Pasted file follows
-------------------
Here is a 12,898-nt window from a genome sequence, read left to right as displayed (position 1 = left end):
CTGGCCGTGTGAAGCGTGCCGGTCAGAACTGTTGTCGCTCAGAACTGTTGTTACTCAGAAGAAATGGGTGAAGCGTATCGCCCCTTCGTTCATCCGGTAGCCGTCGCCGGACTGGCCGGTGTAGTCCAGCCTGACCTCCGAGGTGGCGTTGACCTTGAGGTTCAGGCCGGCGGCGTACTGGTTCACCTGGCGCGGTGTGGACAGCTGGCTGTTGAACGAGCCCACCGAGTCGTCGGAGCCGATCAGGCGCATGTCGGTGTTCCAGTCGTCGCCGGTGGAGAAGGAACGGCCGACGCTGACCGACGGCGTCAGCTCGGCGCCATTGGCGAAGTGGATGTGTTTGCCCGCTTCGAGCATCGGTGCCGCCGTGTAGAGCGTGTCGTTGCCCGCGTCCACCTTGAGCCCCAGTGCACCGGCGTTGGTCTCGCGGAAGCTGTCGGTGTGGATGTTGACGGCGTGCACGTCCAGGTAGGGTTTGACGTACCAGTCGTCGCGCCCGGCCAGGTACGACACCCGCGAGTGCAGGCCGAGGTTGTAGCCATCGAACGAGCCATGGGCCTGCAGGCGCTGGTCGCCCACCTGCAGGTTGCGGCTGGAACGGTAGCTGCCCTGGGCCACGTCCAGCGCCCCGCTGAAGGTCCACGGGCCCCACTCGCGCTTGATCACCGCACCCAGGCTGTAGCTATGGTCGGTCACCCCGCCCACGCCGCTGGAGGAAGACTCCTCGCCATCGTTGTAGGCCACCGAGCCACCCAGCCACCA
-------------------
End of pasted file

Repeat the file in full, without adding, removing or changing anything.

Here is a 12,898-nt window from a genome sequence, read left to right as displayed (position 1 = left end):
CTGGCCGTGTGAAGCGTGCCGGTCAGAACTGTTGTCGCTCAGAACTGTTGTTACTCAGAAGAAATGGGTGAAGCGTATCGCCCCTTCGTTCATCCGGTAGCCGTCGCCGGACTGGCCGGTGTAGTCCAGCCTGACCTCCGAGGTGGCGTTGACCTTGAGGTTCAGGCCGGCGGCGTACTGGTTCACCTGGCGCGGTGTGGACAGCTGGCTGTTGAACGAGCCCACCGAGTCGTCGGAGCCGATCAGGCGCATGTCGGTGTTCCAGTCGTCGCCGGTGGAGAAGGAACGGCCGACGCTGACCGACGGCGTCAGCTCGGCGCCATTGGCGAAGTGGATGTGTTTGCCCGCTTCGAGCATCGGTGCCGCCGTGTAGAGCGTGTCGTTGCCCGCGTCCACCTTGAGCCCCAGTGCACCGGCGTTGGTCTCGCGGAAGCTGTCGGTGTGGATGTTGACGGCGTGCACGTCCAGGTAGGGTTTGACGTACCAGTCGTCGCGCCCGGCCAGGTACGACACCCGCGAGTGCAGGCCGAGGTTGTAGCCATCGAACGAGCCATGGGCCTGCAGGCGCTGGTCGCCCACCTGCAGGTTGCGGCTGGAACGGTAGCTGCCCTGGGCCACGTCCAGCGCCCCGCTGAAGGTCCACGGGCCCCACTCGCGCTTGATCACCGCACCCAGGCTGTAGCTATGGTCGGTCACCCCGCCCACGCCGCTGGAGGAAGACTCCTCGCCATCGTTGTAGGCCACCGAGCCACCCAGCCACCA